An Ordinary Variant
On this page, an enlarged variant of Chess is proposed that
attempts to add quite a bit to the complexity of the game for the
amount that it enlarges the board.
The board is enlarged to ten ranks and twelve files.
Each player has three rows of pieces. The third row from the back
contains only four pieces, which, for want of a more appropriate name,
I will simply call Checkers, although their move is not quite that of
a piece in that game.
Their arrangement, as seen in the diagram, is
-- Ch -- -- Ch -- -- Ch -- -- Ch --
where an empty square, whether white or black, is represented by two
- When they are not capturing, they move like the King, one space in
any diagonal or orthogonal direction. To capture, they move two spaces
in those same directions, both in the same direction, jumping over an
enemy piece on the intervening square, which is captured.
- As they can move and jump backwards, they do not promote.
- If one of a player's Checkers, or one of that player's Pawns,
can capture a Checker without exposing its own King to check or leaving
the King in check, it is compulsory to capture that Checker, although it
is not necessary to do so with a Checker or a Pawn if another piece can
also capture that same Checker. If multiple such
captures are available, it is compulsory to capture any one of the Checkers so exposed
to capture by a Checker or Pawn, but the choice of which one is at the player's
- If a player's King is in check, even when there is a capture of an opposing
Checker by a Pawn or Checker available, that player's next move must be one
which moves his King out of check. If one or more captures of an opposing Checker
that is en prise from a Pawn or Checker, either by that Pawn or Checker or
by another piece, is among the moves by which escape from
check is possible, then one of those moves must be taken.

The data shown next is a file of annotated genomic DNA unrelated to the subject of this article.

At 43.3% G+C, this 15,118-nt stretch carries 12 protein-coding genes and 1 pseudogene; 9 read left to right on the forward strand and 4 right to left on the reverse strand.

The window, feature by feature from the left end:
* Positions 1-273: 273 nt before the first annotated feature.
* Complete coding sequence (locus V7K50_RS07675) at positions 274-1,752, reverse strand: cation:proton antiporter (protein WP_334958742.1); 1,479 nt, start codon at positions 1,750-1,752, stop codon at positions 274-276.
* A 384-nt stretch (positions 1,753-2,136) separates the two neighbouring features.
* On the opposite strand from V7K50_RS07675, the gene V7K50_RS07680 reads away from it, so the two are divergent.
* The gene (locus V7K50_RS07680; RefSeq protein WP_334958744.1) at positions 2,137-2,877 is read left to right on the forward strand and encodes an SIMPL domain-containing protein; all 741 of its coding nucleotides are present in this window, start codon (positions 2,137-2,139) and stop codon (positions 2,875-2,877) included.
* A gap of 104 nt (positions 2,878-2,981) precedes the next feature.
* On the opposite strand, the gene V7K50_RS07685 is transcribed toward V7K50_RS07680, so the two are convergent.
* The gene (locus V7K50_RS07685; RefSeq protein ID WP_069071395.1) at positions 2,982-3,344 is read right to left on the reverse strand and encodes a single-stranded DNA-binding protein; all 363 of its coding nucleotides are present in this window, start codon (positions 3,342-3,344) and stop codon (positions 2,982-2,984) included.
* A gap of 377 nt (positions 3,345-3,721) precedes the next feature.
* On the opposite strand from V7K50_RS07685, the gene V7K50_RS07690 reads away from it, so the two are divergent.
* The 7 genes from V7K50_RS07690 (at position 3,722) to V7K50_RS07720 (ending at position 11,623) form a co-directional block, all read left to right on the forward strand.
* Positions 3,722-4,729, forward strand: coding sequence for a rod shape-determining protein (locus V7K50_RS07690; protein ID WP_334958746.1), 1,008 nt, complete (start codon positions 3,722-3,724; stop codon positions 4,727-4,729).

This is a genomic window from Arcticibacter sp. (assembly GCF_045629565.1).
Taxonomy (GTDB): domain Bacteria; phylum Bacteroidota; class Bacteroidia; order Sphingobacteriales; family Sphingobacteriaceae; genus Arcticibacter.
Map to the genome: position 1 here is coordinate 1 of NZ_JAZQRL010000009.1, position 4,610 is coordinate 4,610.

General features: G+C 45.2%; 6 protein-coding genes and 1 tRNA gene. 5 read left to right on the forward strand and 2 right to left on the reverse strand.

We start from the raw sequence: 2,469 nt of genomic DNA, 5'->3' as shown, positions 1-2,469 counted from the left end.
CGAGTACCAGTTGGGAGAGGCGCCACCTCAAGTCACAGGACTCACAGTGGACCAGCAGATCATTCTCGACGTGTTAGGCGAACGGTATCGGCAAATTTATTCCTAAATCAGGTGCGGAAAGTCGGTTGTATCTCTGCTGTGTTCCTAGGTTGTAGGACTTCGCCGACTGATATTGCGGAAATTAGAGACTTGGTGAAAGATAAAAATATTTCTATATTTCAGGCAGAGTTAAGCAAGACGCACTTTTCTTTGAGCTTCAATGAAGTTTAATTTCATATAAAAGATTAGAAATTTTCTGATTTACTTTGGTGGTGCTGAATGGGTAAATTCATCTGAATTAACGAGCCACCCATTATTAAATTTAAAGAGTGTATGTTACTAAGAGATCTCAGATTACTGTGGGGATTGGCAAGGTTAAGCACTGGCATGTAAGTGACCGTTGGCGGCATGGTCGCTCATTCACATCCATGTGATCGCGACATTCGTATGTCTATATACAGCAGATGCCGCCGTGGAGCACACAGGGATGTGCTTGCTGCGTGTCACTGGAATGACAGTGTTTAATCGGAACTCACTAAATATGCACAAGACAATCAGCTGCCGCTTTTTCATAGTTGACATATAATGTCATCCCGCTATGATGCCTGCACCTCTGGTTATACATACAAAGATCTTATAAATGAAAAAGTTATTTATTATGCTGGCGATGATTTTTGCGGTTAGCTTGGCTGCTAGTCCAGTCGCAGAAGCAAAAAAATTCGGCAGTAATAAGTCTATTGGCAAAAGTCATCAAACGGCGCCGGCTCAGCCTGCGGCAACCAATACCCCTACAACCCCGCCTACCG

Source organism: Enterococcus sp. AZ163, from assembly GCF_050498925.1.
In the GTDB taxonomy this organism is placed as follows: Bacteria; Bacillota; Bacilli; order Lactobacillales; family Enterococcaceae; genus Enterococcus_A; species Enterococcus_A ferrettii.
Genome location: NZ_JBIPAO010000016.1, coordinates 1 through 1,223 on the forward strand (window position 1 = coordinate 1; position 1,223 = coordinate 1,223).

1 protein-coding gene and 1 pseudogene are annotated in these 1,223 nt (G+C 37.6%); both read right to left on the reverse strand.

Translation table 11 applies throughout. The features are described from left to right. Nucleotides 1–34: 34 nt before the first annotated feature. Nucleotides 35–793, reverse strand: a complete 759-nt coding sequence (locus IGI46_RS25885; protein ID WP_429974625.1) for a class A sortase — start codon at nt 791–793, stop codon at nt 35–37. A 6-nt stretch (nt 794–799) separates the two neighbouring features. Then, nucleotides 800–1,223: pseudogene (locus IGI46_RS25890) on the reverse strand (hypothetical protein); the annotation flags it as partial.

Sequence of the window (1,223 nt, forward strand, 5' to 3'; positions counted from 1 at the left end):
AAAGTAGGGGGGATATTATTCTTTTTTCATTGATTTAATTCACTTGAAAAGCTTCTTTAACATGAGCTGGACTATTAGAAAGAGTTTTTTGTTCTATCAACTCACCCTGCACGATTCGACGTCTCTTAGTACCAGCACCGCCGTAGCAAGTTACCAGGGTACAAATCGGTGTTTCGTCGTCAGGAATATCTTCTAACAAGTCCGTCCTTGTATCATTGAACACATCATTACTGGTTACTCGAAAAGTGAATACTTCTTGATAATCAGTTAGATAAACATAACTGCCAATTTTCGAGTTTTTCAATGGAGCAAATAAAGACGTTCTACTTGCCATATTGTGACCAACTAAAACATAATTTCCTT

- If a player's King is not in check, but there are captures of a Checker
by Pawns or Checkers available, all of which would expose that player's King
to check, that player is required, if such a move is
possible, to move so that this situation ceases to exist. This can be
done by any means, including moving so that an alternative Pawn or Checker capture
of a Checker, which does not involve moving into check, becomes available. But
if such a move is not possible, that player then must make a different move.
This situation does not constitute any form of mate.
- A Checker may make multiple capturing jumps in the same or different directions,
as in Checkers, one after the other in a single move. It is not compelled to make
a capturing move that includes capturing an enemy Checker when the first piece
captured is not a Checker.
- A Checker in this game has the additional power of jumping over an allied
piece without capturing it to extend its move; these jumps can also be multiple.
As well, one or more consecutive non-capturing jumps over allied pieces may be
followed by one or more consecutive capturing jumps over enemy pieces. This
move may of course be familiar to some readers as the Knight's Charge from the
commercial games Chivalry and Camelot by Parker Brothers.
- As with a capturing
move that does not capture a Checker as its first step, this move is not
compulsory even when it would capture a Checker.
- A series of jumps does not need to be completed, but if it is possible to
jump over and capture one of the opponent's Checkers on the next step, that next
jump must be included in the series if the preceding jump bringing the Checker